I know that I certainly am… guilty of reacting in the moment when faced with difficult situations or people. It’s ego driven, full of emotion and inevitably has negative repercussions.
Reacting instinctively to trying personal or business circumstances literally closes down the options you have to positively resolve the situation.
So what’s the alternative? It’s to choose rather to respond to your circumstances, giving you an opportunity to think rationally and to blend logic with emotion. Although, at first glance, reacting versus responding may seem very similar, they are poles apart.
Management guru, Zig Ziglar, aptly captured the vast difference between the two, when in a radio interview, he posed the following question to illustrate the difference, “Did you respond well to the medication your doctor prescribed or did you have a bad reaction?”
We’ve all experienced the situation where we’re at the end of a long, arduous business day and we suddenly receive a call from an irate customer who just let’s rip about their unhappiness with our service.
The instinctive response is to react angrily in return and to be defensive, which often blows the situation out of all proportion. The right response (and the one to teach your staff as well) is to listen carefully, empathise with the client and promise to revert as quickly as possible with a resolution. If you do indeed fulfil that promise, you can entirely turn that negative situation around and secure a happy and loyal customer.
Years ago I was in a meeting to discuss how a company that had a buy back option in the business for whom I was working, would exercise that option.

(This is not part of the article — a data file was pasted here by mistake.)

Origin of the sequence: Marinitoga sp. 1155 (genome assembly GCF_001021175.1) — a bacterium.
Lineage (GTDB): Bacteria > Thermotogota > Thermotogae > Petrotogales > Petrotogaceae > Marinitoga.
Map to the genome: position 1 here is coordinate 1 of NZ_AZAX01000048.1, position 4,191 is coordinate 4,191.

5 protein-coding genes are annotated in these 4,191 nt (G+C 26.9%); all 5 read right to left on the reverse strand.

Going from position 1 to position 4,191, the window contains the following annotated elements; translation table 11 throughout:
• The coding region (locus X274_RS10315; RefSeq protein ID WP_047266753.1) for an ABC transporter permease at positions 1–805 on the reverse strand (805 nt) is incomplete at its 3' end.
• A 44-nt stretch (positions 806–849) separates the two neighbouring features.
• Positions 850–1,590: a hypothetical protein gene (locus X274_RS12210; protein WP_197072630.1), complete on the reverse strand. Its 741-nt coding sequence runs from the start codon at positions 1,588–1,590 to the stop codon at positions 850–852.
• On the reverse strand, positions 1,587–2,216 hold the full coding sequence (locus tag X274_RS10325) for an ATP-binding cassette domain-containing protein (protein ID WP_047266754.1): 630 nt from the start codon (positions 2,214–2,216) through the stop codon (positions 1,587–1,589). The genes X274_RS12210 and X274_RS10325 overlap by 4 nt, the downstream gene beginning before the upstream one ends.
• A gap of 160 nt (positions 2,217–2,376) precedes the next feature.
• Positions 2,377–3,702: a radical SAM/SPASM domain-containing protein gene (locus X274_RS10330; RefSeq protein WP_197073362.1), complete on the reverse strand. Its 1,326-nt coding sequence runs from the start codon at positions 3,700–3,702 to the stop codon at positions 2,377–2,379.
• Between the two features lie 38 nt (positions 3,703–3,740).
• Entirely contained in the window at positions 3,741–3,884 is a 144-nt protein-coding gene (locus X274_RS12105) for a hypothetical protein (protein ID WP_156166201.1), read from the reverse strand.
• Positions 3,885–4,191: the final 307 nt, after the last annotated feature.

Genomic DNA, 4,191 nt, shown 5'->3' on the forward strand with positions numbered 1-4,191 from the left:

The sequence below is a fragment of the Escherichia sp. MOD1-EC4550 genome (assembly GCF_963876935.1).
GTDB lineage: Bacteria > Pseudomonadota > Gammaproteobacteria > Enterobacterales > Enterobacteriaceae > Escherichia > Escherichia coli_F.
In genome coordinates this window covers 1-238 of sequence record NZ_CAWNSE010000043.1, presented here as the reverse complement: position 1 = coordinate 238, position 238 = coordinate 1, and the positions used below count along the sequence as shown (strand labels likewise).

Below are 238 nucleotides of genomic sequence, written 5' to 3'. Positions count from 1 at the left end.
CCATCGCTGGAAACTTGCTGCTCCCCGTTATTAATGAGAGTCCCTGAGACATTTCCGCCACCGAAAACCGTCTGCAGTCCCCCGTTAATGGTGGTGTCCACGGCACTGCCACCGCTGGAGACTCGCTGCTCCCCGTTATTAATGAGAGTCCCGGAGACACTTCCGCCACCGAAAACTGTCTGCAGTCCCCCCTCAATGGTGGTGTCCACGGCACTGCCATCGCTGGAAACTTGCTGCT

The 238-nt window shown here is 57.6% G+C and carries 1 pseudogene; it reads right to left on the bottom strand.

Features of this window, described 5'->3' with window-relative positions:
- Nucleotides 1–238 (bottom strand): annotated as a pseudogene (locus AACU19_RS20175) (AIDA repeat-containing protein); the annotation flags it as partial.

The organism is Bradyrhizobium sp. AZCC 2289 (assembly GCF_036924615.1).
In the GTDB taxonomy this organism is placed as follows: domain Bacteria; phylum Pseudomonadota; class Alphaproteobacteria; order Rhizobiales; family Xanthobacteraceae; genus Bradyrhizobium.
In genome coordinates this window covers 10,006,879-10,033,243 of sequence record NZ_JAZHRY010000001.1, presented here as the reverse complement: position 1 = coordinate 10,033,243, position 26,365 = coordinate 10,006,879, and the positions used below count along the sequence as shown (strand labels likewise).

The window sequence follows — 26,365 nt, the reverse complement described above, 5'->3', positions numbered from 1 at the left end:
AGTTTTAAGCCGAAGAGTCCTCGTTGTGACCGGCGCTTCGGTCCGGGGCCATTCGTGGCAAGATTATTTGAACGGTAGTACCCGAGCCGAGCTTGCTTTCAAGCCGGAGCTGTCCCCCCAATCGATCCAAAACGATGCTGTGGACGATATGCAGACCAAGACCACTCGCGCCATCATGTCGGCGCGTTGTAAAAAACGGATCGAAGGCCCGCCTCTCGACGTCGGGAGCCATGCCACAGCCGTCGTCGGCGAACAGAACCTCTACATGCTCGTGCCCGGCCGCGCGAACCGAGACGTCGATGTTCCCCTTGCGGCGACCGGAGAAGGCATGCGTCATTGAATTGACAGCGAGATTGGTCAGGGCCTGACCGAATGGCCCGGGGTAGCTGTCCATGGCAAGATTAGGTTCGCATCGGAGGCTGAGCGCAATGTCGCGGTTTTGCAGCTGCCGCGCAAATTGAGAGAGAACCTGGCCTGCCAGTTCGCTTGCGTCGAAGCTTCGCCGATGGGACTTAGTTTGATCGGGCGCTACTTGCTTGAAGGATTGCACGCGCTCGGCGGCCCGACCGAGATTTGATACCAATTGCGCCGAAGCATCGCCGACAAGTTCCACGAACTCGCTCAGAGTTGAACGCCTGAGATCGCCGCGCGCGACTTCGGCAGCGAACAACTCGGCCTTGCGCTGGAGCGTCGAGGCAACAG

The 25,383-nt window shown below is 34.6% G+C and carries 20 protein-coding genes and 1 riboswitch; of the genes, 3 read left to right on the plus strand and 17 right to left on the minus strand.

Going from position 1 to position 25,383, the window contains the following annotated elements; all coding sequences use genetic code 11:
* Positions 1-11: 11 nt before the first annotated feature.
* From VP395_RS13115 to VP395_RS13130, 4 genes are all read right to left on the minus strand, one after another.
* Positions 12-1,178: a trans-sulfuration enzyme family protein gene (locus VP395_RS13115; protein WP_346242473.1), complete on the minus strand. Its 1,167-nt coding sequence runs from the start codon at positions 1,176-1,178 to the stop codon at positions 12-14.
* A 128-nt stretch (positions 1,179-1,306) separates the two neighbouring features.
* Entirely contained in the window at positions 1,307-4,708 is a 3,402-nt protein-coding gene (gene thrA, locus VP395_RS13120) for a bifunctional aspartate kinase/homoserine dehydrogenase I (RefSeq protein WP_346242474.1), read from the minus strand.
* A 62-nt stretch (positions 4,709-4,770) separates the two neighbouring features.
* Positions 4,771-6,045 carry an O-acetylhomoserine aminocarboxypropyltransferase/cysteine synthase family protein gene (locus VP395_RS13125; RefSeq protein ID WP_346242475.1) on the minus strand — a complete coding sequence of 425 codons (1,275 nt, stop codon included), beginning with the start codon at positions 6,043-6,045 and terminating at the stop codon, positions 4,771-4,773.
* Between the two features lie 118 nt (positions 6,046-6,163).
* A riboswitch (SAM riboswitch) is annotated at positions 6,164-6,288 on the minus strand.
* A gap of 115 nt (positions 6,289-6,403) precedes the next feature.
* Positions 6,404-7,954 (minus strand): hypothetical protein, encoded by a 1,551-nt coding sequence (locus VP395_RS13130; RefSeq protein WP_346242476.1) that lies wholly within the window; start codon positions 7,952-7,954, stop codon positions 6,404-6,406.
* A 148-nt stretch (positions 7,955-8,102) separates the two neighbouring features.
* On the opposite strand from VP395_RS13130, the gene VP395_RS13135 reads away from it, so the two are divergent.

The meeting was a tense one, with the buyback company’s representative literally laying down a list of demands. My reaction and that of my manager was anger and we could not understand why our CEO was not similarly reacting to this very provoking situation.
Instead our CEO waited patiently and only when all the buyback respresentative’s demands had been voiced, did he calmly respond, saying, “We have heard your requirements and now this is what we will do.” There was no mistaking that, ironically, it was our CEO who had the upper hand in the negotiations.
Social media platforms provide us with the opportunity to react instantaneously and express our views. We need, however, to be particularly circumspect using these online media and think carefully before penning our post, as once online, our communication is there for all to be seen.
Practise responding rather than reacting to Tweets and posts. Look at the hot water that Donald Trump perpetually finds himself in as a result of his often reactive Tweets!
Perfecting the art of responding is a life time journey and we’re not going to get it right all the time. When faced with a difficult situation, get into the habit of briefly asking yourself the question, “Do I choose to react or respond to this?”
When all else fails and if you have the opportunity, sleep on it before you engage.
“When you react you are giving away your power. When you respond you are staying in control.” (Bob Proctor)